Chris Lieberman, FISM News
Special counsel Jack Smith has subpoenaed former vice president Mike Pence to testify about the Jan. 6 Capitol riot as part of the Department of Justice’s (DOJ) ongoing investigation into former president Donald Trump, according to sources familiar with the matter as first reported by ABC News.
Pence has become one of the central figures in the DOJ’s Jan. 6 investigation. As vice president, Pence presided that day over the Senate’s certification of the electoral votes that would confirm Joe Biden’s victory in the 2020 election. Trump had pushed Pence not to certify the vote in a final attempt to reverse the outcome, but Pence refused, stating that he did not believe he had the constitutional authority to do so.
Smith is now seeking documents and testimony from Pence to determine whether or not Trump committed a crime in his attempt to overturn the election. The subpoena of Pence indicates that the two-year-old DOJ investigation is escalating to members of Trump’s inner circle.
Smith was appointed as special counsel by Attorney General Merrick Garland last November, following Trump’s announcement that he will seek the 2024 Republican nomination for president. Smith is currently overseeing two Justice Department investigations into the former president: one related to his alleged attempts to overturn the 2020 election, and another concerning his handling of classified documents found at his home in Mar-a-Lago.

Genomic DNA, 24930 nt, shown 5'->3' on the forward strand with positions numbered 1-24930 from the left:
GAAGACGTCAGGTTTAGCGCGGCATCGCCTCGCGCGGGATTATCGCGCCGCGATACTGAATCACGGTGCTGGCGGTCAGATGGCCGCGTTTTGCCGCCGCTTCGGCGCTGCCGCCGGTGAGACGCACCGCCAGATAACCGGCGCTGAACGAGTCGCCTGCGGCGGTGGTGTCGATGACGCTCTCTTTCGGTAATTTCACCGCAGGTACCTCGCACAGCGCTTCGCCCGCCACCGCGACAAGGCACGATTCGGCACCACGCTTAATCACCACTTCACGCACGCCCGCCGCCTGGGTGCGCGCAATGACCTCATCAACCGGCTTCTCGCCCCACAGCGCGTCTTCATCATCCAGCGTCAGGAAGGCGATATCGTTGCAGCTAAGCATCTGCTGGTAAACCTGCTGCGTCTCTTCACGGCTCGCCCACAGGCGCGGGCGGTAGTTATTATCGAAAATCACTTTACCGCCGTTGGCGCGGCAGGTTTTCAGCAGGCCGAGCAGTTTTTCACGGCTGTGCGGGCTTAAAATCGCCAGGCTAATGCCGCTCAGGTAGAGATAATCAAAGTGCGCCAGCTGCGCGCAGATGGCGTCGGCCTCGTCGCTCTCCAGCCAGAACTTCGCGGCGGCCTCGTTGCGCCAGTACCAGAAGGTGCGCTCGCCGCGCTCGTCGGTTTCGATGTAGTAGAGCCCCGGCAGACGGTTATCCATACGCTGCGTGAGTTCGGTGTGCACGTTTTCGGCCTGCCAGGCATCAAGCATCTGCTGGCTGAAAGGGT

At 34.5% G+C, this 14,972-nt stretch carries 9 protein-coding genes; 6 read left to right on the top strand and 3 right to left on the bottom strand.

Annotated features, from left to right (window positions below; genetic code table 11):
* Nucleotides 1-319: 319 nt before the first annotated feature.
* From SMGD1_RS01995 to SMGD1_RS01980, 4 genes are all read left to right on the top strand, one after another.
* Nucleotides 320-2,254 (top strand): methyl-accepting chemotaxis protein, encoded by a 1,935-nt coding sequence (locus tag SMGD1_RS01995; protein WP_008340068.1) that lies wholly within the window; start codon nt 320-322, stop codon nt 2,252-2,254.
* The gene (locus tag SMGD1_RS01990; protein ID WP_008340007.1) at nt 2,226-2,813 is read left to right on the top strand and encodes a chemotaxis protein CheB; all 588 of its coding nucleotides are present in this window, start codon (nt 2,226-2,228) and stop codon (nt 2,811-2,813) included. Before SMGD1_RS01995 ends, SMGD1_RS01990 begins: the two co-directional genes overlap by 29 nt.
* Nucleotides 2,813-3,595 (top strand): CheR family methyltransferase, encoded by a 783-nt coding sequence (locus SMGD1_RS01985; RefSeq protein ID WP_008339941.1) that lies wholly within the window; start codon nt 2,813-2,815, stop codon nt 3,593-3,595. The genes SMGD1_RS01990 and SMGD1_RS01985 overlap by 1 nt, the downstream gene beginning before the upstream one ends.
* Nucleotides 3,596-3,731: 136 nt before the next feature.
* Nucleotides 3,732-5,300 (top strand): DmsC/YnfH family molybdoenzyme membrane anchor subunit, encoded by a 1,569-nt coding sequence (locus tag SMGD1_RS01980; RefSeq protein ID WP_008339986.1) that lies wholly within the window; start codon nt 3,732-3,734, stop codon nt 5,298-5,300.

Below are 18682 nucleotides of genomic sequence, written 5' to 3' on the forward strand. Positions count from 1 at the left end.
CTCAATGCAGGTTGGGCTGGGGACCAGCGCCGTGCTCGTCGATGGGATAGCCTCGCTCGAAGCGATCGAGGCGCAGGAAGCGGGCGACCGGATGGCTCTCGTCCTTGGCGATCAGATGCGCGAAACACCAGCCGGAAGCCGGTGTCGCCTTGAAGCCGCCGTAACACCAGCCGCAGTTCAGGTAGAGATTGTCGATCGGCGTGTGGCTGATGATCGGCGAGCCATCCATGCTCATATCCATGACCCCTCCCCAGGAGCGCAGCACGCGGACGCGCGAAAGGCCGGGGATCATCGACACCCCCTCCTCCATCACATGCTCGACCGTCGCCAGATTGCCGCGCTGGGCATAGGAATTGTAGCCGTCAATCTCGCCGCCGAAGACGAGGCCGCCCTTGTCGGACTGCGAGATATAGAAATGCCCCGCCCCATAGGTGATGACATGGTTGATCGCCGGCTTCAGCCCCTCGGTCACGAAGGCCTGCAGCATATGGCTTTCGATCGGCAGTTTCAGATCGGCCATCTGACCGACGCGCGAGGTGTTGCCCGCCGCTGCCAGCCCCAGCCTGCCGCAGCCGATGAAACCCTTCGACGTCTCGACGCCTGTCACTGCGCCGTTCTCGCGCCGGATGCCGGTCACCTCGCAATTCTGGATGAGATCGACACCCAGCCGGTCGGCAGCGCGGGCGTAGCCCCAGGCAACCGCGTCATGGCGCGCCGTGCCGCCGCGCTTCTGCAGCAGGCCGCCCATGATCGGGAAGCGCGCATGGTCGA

The subpoena comes after several months of negotiations between the DOJ and Pence’s legal team. Pence’s representatives had previously indicated that the former vice president was willing to meet with investigators.
However, it is expected that there will be some limits as to what Pence is willing to testify, with the possibility of the former vice president invoking executive privilege to shield himself from answering certain questions. This could lead to a lengthy court battle, with investigators asking a judge to compel testimony. At this point, it is unclear whether and to what extent Pence intends to assert executive privilege.
Trump has previously tried to assert executive privilege to block others from testifying against him in the investigation, but his requests have so far been rejected in court.
Pence detailed several of his interactions with Trump on Jan. 6 in his recently-released memoir, revealing how he urged the president not to attempt to change the outcome of the election. Pence acknowledged that the memoir made it increasingly likely that the DOJ would seek his testimony.
Part of the memoir was published in a Wall Street Journal editorial last November retelling the events leading up to Jan. 6, including a conversation two days before between Pence, Trump, several top aides, and legal scholar John Eastman.
When Eastman admitted that his plan for Pence not to certify the election was on shaky legal ground, Pence said, “Mr. President, did you hear that? Even your lawyer doesn’t think I have the authority to return electoral votes.”
The vice president also has his own legal concerns after classified documents were found at his Indiana home last month and removed by the FBI.
Many speculate that Pence may be looking to launch his own bid for the Republican nomination for president. In a YouGov poll taken earlier this month, Pence had 8% support among likely GOP voters, trailing Trump at 26% and Florida Gov. Ron DeSantis at 18%.